How disruptive was it to shift to an online or hybrid environment after COVID hit? There is no question that COVID has been disruptive to the Daytime MBA experience for all of us. We went from the camaraderie of in-person, participatory classes to figuring out how to contribute in a Zoom room of 70. The extracurricular and social engagements that serve as the hallmarks of MBA life had to change as well.

For the faculty, staff and administrators, it hA meant putting in even more hours than usual in a mostly empty building, without being able to truly share in the growth they’re working so hard to help us discover. The students created a task force to partner with administrators in developing a hybrid model to learn safely. The optimism from the entire Fuqua community has been inspiring through all the change.

Who most influenced your decision to pursue business in college? 100 percent, my mom has inspired my path. A true trailblazer, she was the first in her family to pursue an MBA, graduating in 1982, as one of only a handful of women in her cohort. Throughout my childhood, I benefitted from watching a boundlessly energetic, capable, loving, and supportive mom balance her business career. She equally dedicated herself to being a constant presence in my brother’s life and mine. Mom has built high-performing teams, found innovative ways to improve the lives of those who count on her, and applied her leadership savvy to organize philanthropic endeavors for children, animals, and essential workers. I witnessed my mom prove how business has the power to be, in the words of Fuqua’s Dean Bill Boulding, “one of the greatest forces for good in the world.” I’m fortunate to be following in and hope to live up to her example.

What are the top two items on your professional bucket list?

  1. Start a business that, at its heart, serves to bring people together.
  2. Find a meaningful way to apply the skills I’ve learned to go beyond my business career to help directly solve a vexing social challenge.

What made Mike such an invaluable member of the Class of 2021?

“I first met Mike Treiser on October 30, 2019 in Fuqua’s Fox Center over coffee with his section mates. I will always remember 2020 as the year that I had the privilege of meeting the Mike Treiser I have come to admire.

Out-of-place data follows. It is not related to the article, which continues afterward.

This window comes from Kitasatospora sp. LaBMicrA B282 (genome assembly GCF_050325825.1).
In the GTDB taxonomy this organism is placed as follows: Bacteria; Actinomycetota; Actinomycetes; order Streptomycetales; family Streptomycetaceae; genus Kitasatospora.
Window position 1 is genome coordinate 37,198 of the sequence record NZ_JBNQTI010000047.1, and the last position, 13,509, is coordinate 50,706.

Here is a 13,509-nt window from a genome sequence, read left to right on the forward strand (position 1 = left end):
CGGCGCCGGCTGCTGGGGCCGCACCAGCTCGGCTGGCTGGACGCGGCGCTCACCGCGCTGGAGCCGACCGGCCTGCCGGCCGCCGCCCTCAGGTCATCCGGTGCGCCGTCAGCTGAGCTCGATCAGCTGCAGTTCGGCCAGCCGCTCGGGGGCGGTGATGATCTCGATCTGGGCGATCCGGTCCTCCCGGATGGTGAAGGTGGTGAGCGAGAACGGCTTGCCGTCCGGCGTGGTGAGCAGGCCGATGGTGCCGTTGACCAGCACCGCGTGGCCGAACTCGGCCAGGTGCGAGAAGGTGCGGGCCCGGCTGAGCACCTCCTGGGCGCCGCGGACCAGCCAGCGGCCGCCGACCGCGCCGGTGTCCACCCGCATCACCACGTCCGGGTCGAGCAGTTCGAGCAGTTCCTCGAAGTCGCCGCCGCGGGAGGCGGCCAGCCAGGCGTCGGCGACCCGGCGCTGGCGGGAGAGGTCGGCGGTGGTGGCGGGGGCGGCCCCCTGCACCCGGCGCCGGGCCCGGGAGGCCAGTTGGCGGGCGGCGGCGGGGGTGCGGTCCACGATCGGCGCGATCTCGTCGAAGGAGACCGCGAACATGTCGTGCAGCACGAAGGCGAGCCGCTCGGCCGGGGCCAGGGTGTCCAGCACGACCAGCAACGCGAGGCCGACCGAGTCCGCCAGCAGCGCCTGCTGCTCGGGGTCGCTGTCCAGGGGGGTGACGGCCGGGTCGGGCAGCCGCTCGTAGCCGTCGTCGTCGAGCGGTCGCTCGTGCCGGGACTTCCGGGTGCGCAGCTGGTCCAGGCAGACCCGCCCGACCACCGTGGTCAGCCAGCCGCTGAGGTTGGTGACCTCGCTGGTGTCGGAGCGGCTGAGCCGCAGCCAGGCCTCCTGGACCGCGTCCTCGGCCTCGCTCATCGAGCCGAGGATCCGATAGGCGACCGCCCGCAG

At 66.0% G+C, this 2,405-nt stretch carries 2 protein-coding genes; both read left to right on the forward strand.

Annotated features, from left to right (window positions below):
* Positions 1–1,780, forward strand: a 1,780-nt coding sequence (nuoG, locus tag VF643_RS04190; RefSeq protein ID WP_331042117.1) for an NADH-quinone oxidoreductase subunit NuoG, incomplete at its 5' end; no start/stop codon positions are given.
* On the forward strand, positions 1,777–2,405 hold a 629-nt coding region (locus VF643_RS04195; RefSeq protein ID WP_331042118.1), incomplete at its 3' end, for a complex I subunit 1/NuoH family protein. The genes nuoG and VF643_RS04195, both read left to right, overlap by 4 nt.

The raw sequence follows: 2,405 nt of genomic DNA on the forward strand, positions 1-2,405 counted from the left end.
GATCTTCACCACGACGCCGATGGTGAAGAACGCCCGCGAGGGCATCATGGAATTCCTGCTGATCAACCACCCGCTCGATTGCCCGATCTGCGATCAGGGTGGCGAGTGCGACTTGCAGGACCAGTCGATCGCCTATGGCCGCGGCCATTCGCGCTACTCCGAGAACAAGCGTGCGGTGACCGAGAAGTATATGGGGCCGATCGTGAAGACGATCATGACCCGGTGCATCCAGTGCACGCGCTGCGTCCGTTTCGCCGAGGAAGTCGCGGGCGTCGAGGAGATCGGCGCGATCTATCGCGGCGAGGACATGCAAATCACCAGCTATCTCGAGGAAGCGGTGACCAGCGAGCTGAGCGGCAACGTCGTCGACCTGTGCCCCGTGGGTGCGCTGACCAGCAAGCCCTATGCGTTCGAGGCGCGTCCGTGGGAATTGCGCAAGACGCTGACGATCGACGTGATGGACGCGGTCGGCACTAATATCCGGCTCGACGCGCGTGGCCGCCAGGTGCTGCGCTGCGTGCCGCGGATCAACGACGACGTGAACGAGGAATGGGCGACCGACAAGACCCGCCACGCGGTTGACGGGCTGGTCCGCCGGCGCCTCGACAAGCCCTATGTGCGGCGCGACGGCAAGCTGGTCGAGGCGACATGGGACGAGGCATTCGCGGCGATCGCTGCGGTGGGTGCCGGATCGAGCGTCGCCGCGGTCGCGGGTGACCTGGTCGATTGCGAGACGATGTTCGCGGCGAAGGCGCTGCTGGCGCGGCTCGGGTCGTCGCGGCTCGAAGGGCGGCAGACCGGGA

Mike’s super power is his ability to authentically unlock, elevate and magnify the best in those around him. This was true both in his forming an amazing leadership cabinet and in every interaction he had with his administrative partners.

Mike has an unbelievable ability to zoom out and see the big picture, the core issues, and the ultimate goals. But he also understands the moment. Mike is an active listener, who thoughtfully tried to keep the school connected during a time when it was hard to connect. To ensure the supportive onboarding of the incoming class, and to preserve the traditions that make Fuqua special, Mike launched Team Fuqua Tuesday’s, a weekly, virtual get together among current students, staff, and incoming Fuqua students.

Mike also has an incredibly strong sense of self, situational awareness and a genuine desire to serve. His empathy and thoughtfulness are off the charts. This has meant the world, particularly during a time where empathy is needed now more than ever. In a year when every day seemed to bring on a new challenge, and with an endless number of fires that needed to be put out, seeing Mike’s name on an email, a text, or on an incoming call always brought a welcome smile and a sense of comfort. Often, after a difficult meeting, a hard conversation, or some bad news, he would text “Are you ok?” These check-ins, these selfless moments, and Mike’s consistent care, generosity and thoughtfulness meant everything.

Mike truly, and inspirationally, lives the values of the Fuqua community.”

Steve Misuraca
Assistant Dean for the Daytime MBA program
Duke University’s Fuqua School of Business